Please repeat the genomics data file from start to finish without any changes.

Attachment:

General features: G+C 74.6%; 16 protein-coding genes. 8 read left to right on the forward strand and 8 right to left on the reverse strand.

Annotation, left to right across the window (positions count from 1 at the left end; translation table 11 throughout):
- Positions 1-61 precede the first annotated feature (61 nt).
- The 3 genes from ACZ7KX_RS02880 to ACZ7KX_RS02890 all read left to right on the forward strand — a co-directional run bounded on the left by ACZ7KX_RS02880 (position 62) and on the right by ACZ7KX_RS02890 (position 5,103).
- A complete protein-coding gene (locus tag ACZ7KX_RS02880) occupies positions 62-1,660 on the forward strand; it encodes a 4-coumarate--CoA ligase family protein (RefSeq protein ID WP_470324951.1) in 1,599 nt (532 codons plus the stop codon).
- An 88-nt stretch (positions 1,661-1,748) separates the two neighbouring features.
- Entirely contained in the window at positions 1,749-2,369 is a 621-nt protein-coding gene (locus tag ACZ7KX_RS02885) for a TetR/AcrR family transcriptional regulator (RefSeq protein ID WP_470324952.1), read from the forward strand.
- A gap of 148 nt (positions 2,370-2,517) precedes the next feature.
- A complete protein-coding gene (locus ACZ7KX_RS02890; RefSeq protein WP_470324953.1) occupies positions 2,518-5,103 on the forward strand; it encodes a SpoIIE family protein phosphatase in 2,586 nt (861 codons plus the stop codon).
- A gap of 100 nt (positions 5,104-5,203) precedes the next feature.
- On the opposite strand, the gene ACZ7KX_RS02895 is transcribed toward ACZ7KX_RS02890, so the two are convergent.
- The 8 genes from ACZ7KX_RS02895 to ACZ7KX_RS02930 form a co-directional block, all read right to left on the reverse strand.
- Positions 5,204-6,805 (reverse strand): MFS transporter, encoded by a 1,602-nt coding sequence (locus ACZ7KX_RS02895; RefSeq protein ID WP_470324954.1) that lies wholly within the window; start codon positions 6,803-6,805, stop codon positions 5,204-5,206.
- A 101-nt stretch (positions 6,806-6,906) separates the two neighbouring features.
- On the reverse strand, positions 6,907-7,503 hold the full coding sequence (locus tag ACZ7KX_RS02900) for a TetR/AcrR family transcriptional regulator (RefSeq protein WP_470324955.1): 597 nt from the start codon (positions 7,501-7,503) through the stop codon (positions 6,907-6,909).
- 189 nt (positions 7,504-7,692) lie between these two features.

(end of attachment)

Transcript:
General features: G+C 74.6%; 16 protein-coding genes. 8 read left to right on the forward strand and 8 right to left on the reverse strand.

Annotation, left to right across the window (positions count from 1 at the left end; translation table 11 throughout):
- Positions 1-61 precede the first annotated feature (61 nt).
- The 3 genes from ACZ7KX_RS02880 to ACZ7KX_RS02890 all read left to right on the forward strand — a co-directional run bounded on the left by ACZ7KX_RS02880 (position 62) and on the right by ACZ7KX_RS02890 (position 5,103).
- A complete protein-coding gene (locus tag ACZ7KX_RS02880) occupies positions 62-1,660 on the forward strand; it encodes a 4-coumarate--CoA ligase family protein (RefSeq protein ID WP_470324951.1) in 1,599 nt (532 codons plus the stop codon).
- An 88-nt stretch (positions 1,661-1,748) separates the two neighbouring features.
- Entirely contained in the window at positions 1,749-2,369 is a 621-nt protein-coding gene (locus tag ACZ7KX_RS02885) for a TetR/AcrR family transcriptional regulator (RefSeq protein ID WP_470324952.1), read from the forward strand.
- A gap of 148 nt (positions 2,370-2,517) precedes the next feature.
- A complete protein-coding gene (locus ACZ7KX_RS02890; RefSeq protein WP_470324953.1) occupies positions 2,518-5,103 on the forward strand; it encodes a SpoIIE family protein phosphatase in 2,586 nt (861 codons plus the stop codon).
- A gap of 100 nt (positions 5,104-5,203) precedes the next feature.
- On the opposite strand, the gene ACZ7KX_RS02895 is transcribed toward ACZ7KX_RS02890, so the two are convergent.
- The 8 genes from ACZ7KX_RS02895 to ACZ7KX_RS02930 form a co-directional block, all read right to left on the reverse strand.
- Positions 5,204-6,805 (reverse strand): MFS transporter, encoded by a 1,602-nt coding sequence (locus ACZ7KX_RS02895; RefSeq protein ID WP_470324954.1) that lies wholly within the window; start codon positions 6,803-6,805, stop codon positions 5,204-5,206.
- A 101-nt stretch (positions 6,806-6,906) separates the two neighbouring features.
- On the reverse strand, positions 6,907-7,503 hold the full coding sequence (locus tag ACZ7KX_RS02900) for a TetR/AcrR family transcriptional regulator (RefSeq protein WP_470324955.1): 597 nt from the start codon (positions 7,501-7,503) through the stop codon (positions 6,907-6,909).
- 189 nt (positions 7,504-7,692) lie between these two features.